American abstract painter. Born in Tokyo, Japan, of American parents and taken to the USA 1938. Studied composition at the New England Conservatory of Music 1955-7, but turned instead to painting and spent about six months at the Boston Museum Art School 1958. Began by attempting to transpose musical structures in terms of abstract geometrical compositions. Made his first dot paintings in 1962-3 with single dots, all of one colour, arranged along horizontal and vertical axes on a large monochrome field. First one-man exhibition at the Green Gallery, New York, 1963. From 1964 his work became richer and more complex through the introduction of ellipses, a greater number of colours for the dots or ellipses, and alignments 4563 to the vertical. The underlying grid structure was abandoned in 1967 when, partly under the influence of Olitski, he began to work with larger and looser lozenges of colour which were irregularly distributed, then from 1970 to cover the picture surface with poured layers of thick, coagulated paint. Lives in New York.
Ronald Alley, Catalogue of the Tate Gallery's Collection of Modern Art other than Works by British Artists, Tate Gallery and Sotheby Parke-Bernet, London 1981, p.619
Lawrence Poons (born October 1, 1937), better known as Larry Poons, is an abstract painter who was born in Tokyo, Japan. He studied from 1955 to 1957 at the New England Conservatory of Music, with the intent of becoming a professional musician. In 1959, he enrolled at the School of the Museum of Fine Arts, Boston, and also studied at the Art Students League of New York.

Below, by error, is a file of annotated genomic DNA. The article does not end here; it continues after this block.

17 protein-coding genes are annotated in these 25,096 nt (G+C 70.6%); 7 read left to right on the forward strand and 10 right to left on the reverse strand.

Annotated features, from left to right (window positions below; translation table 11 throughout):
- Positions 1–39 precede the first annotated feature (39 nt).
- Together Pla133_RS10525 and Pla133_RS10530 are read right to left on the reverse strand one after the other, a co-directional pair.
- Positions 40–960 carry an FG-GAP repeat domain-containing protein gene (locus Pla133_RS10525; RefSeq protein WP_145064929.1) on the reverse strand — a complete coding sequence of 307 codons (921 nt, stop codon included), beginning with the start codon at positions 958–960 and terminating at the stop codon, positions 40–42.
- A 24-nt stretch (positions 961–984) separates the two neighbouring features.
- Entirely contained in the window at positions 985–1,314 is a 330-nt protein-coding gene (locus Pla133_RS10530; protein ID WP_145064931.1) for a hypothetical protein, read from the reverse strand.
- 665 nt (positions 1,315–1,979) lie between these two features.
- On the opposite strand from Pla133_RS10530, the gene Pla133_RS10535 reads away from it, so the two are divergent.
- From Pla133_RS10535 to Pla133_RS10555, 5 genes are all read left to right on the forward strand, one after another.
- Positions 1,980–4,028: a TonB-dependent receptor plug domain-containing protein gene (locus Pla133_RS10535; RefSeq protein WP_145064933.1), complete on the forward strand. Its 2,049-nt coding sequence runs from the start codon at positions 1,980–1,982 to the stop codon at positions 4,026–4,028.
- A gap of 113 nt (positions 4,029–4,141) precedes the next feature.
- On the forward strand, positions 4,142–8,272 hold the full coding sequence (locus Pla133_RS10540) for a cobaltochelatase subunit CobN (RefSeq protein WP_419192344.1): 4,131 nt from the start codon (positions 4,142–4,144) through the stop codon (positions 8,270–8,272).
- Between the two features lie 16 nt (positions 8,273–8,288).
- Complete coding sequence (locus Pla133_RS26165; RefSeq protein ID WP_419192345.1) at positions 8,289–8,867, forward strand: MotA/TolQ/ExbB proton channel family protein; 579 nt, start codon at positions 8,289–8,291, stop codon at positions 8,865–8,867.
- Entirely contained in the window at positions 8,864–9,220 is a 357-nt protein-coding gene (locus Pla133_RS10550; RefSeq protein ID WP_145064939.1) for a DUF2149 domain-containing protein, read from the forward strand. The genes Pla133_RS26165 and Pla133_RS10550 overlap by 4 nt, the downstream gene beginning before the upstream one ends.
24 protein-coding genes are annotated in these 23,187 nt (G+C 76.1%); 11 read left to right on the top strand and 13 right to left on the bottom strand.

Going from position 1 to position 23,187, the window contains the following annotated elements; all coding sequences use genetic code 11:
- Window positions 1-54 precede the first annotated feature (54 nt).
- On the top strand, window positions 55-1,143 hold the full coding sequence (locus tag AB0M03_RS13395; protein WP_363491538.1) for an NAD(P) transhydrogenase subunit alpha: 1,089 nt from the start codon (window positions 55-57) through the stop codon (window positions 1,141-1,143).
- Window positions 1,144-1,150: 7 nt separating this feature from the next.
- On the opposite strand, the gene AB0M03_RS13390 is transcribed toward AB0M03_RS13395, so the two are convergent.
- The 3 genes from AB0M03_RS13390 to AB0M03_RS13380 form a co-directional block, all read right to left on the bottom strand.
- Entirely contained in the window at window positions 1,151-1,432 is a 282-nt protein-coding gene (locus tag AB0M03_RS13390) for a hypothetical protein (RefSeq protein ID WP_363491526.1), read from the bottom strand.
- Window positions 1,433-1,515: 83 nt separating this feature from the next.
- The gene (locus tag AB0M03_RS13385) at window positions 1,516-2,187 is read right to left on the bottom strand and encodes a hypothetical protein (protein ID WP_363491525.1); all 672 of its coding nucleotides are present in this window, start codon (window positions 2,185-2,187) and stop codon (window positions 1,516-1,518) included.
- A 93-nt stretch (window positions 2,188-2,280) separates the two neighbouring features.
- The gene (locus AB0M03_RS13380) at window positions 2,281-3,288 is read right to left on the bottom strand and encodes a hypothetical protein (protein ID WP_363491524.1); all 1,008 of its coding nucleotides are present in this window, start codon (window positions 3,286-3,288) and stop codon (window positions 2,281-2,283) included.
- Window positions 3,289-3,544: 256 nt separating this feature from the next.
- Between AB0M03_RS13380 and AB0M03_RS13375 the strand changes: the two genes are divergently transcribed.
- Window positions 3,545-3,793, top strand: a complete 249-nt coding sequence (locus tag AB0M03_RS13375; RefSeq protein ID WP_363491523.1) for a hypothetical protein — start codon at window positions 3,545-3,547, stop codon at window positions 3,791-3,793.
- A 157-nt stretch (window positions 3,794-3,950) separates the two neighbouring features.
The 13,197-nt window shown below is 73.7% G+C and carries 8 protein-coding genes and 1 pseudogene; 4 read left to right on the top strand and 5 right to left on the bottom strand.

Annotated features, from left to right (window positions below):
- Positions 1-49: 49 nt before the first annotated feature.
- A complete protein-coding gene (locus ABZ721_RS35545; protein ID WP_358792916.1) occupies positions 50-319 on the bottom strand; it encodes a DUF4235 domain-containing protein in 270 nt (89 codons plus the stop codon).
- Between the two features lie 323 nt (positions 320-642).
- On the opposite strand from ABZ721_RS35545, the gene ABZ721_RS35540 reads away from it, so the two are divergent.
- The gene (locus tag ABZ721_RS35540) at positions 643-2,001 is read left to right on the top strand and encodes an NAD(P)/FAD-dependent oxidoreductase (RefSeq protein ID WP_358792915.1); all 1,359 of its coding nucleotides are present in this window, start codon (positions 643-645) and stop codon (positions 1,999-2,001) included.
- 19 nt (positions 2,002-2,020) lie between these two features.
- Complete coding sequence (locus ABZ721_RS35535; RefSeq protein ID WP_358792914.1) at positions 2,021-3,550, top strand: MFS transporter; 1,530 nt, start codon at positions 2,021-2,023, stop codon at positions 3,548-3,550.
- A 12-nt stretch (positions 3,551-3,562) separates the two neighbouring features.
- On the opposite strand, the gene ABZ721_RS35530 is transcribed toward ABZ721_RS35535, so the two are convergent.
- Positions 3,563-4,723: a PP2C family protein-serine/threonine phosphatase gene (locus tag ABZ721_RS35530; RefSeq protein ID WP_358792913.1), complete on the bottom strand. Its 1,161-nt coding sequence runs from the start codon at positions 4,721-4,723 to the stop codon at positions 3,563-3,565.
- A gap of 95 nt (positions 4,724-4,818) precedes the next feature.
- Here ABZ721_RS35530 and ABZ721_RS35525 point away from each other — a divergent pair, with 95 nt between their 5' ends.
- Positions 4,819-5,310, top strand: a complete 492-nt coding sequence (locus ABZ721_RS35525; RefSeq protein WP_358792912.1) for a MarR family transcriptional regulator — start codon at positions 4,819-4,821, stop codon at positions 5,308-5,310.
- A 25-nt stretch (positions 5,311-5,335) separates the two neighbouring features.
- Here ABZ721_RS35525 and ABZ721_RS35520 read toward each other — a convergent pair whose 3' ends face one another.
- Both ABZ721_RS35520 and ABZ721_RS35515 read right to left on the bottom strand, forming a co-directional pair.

He rose to prominence in the 1960s with paintings of circles and ovals on solid—often brilliantly colored—backgrounds. These paintings conveyed a sense of movement, and were categorized as op art. Although he exhibited with optical artists in 1965, by 1966 he had moved away from the optical art towards looser and more painterly abstract canvases. His work is associated with Op Art, Hard-edge painting, Color Field painting, Lyrical Abstraction and Abstract Expressionism.
Larry Poons taught at The Art Students League from 1966-1970 and currently teaches at the League (since 1997).
He played guitar with The Druds, a short-lived avant-garde noise music art band that featured prominent members of the New York proto-conceptual art and minimal art community in the early 1960s.
As a vintage motorcycle racer who divides his time between painting and motorcycle racing, Poons has been given special awards from the American Historic Racing Motorcycle Association (AHRMA), including the 500 cc Hailwood Cup in 1998 and 2003, and the 2003 John & Ginny Demoisey Trophy for road racing couples, with his wife, painter Paula DeLuccia. He races a Matchless G50 and a Ducati 250.
He currently resides primarily in New York City, but also maintains a studio in upstate New York.